Because of its rarity, the optimal primary management of SACC has not been determined. For early-stage SACC, preferred treatment options include radical hysterectomy, radiotherapy alone,[19],[20] or primary surgery followed, depending on risk factors, by postoperative radiotherapy.[10],[14] However, most cases are diagnosed with advanced-stage disease with metastases and require debulking surgery followed by combination chemotherapy[10],[21] or radiotherapy.[5],[10] Interestingly, Ueda et al. described a remarkable response to combined paclitaxel and carboplatin chemotherapy in a case of unresectable advanced case.[2]

A recent literature review detailed the key features of SACC:[6] (1) It exhibits a bimodal age distribution with one before the age of 40 years (premenopausal) and the other after the age of 54 years (postmenopausal); (2) its most common symptoms are watery vaginal discharge or abnormal vaginal bleeding; and (3) early-stage SACC with no risk factors appears to have a favorable prognosis after surgery alone, but advanced stages of SACC have deleterious impacts despite multimodality therapies.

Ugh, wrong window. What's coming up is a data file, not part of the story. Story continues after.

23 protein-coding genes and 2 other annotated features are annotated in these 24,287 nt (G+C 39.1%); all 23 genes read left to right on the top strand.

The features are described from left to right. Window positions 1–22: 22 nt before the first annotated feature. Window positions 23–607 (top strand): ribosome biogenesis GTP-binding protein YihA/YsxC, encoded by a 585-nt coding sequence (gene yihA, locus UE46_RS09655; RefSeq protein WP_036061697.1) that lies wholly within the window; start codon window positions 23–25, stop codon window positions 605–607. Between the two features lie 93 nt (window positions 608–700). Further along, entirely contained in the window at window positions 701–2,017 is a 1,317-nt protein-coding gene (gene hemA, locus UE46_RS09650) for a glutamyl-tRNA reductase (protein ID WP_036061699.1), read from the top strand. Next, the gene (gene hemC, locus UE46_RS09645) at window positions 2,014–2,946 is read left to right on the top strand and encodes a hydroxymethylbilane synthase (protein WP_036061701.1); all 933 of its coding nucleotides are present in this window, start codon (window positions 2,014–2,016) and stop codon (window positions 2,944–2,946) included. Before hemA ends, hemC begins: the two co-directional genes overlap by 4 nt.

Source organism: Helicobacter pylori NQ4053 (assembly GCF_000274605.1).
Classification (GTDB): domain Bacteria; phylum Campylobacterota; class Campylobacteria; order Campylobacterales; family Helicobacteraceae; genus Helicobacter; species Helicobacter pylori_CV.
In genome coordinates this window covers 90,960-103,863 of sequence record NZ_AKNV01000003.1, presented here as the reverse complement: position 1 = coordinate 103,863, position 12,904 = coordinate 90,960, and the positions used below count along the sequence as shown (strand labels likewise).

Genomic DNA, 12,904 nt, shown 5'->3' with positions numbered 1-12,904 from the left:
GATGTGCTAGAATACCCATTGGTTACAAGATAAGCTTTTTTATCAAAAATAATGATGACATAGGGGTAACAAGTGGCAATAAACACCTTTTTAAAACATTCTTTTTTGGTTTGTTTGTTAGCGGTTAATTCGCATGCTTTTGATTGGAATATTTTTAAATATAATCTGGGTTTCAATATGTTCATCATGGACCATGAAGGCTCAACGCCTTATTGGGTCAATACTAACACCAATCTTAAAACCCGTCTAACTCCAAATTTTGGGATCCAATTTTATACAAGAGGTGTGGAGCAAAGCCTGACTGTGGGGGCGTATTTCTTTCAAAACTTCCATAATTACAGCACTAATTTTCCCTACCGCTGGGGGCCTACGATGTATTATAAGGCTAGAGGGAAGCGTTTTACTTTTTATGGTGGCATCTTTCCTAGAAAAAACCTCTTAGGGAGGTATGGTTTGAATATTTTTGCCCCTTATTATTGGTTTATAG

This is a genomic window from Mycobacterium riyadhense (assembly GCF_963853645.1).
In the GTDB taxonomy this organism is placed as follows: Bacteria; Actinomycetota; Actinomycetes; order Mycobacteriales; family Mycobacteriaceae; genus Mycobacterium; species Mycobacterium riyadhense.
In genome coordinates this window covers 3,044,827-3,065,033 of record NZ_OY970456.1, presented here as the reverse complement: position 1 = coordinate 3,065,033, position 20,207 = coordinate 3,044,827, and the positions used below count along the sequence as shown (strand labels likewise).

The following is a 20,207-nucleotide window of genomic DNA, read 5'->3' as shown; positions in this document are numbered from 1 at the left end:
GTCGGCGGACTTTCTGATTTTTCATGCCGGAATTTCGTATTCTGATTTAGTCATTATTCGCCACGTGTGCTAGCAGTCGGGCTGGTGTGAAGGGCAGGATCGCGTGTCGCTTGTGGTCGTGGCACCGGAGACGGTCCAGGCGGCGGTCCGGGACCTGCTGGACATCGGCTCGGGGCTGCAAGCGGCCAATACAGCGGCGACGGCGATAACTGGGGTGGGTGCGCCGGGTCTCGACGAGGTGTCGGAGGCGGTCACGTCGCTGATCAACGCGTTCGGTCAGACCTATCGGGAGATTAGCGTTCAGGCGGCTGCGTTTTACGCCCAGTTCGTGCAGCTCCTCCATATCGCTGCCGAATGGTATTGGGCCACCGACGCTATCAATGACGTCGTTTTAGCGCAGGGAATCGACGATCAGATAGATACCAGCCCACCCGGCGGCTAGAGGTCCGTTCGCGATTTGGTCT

The strength of our study is the analysis of clinicopathological features in SACC, such as similarities and dissimilarities with serous carcinomas of other female organs, and immunophenotype and their role as discriminatory or prognostic indicators. The major limitation of the study is the small sample size of patients with SACC, due to its rarity. Because of such limitation, it is difficult to draw firm conclusions with regard to the prognostic significance of immunohistochemical markers, the association between HPV infection and occurrence of SACC, and the optimal management of advanced disease.